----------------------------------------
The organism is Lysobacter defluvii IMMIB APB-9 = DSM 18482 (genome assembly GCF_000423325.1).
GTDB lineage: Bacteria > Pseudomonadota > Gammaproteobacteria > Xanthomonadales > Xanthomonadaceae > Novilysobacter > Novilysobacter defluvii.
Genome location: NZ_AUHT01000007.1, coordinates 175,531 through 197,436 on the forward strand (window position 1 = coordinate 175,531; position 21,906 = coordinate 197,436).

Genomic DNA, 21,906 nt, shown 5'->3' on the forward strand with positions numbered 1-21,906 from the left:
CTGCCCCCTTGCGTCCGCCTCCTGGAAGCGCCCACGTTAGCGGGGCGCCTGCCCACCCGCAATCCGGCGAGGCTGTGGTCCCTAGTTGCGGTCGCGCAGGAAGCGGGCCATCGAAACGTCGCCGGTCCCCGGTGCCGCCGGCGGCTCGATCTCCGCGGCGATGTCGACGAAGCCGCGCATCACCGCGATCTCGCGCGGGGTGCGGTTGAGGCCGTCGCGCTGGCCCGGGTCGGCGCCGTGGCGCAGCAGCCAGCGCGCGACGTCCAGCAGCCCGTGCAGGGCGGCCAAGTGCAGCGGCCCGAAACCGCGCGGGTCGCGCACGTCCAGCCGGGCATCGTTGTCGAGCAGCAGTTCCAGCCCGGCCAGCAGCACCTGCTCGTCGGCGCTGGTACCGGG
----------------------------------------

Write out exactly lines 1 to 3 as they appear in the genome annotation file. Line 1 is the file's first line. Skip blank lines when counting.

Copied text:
The organism is Lysobacter defluvii IMMIB APB-9 = DSM 18482 (genome assembly GCF_000423325.1).
GTDB lineage: Bacteria > Pseudomonadota > Gammaproteobacteria > Xanthomonadales > Xanthomonadaceae > Novilysobacter > Novilysobacter defluvii.
Genome location: NZ_AUHT01000007.1, coordinates 175,531 through 197,436 on the forward strand (window position 1 = coordinate 175,531; position 21,906 = coordinate 197,436).